Julian Rachlin with the RTÉ National Symphony Orchestra at the National Concert Hall, 21 November 2014
In this the first of two collaborations with the RTÉ National Symphony Orchestra, violinist/conductor Julian Rachlin takes us on a musical sojourn through the colourful scores of Glinka, Mozart and Tchaikovsky. Charmingly attired in a formal tailcoat, Rachlin enters the auditorium under a sea of enthusiastic applause. The gallery above abounds with his adoring young fans.
Glinka’s rousing overture to the opera Ruslan and Lyudmila (1842) opens tonight’s concert. Considered ‘the father of Russian Music’, his compositional style paved the way for composers such as Balakirev, Borodin, Rimsky-Korsakov and Tchaikovsky in the latter half of the nineteenth century. Rachlin’s choice of tempo here is well judged, and his animated rapport with the orchestra is refreshing. Securely paced swirling strings add suitable drama to the unfolding triumphant tutti theme. The soundscape ebbs and flows beautifully beneath Rachlin’s direction. The audience of the National Concert Hall receives his interpretation with sincere enthusiasm.
Following a brief interval to accommodate the reorganization of the orchestra, Rachlin returns to play and conduct Mozart’s charming Violin Concerto (1775). His flirtatious and mischievous interaction with the members of the ensemble creates a wonderful sense of unity as they weave the threads of this beguiling musical tapestry. Rachlin’s playing is flawlessly mesmerising. His technical facility and command of tone in the upper register of his instrument is impressive. Rachlin annunciates each well-crafted phrase with sheer elegance.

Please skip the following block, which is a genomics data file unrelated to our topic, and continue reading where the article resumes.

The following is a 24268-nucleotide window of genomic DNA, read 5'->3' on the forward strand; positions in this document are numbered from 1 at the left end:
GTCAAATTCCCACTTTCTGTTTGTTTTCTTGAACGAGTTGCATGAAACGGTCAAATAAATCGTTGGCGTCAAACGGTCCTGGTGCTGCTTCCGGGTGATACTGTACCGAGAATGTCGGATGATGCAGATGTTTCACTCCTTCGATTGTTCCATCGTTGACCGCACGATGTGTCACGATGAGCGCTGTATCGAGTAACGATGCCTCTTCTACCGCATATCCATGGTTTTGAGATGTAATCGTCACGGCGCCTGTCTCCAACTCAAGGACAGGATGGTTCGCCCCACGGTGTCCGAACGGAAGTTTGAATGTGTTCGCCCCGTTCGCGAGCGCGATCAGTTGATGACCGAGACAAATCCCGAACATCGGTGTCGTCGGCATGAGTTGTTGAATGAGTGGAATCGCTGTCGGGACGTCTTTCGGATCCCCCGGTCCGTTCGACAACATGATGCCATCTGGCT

The concert concludes with a stunning performance of Tchaikovsky’s fourth symphony (1878) — a work that vividly encapsulates the darkness that enshrouded the composer during this time. Without doubt, the RTÉ National Symphony Orchestra is at its finest here tonight. The energy and skill through which it collectively delivers a superb imagining of this orchestral warhorse is commendable. One of the many highlights appears in the third movement in which the strings section handle the difficult pizzicato texture of the Scherzo with pure technical brilliance. Special mention also goes to the members of the brass who shine throughout the first and final movements. Bravo to all involved!
Glinka: Ruslan and Lyudmila Overture
Mozart: Violin Concerto No. 5 in A, Turkish, K.219
Tchaikovsky: Symphony No. 4 in F minor, Op. 36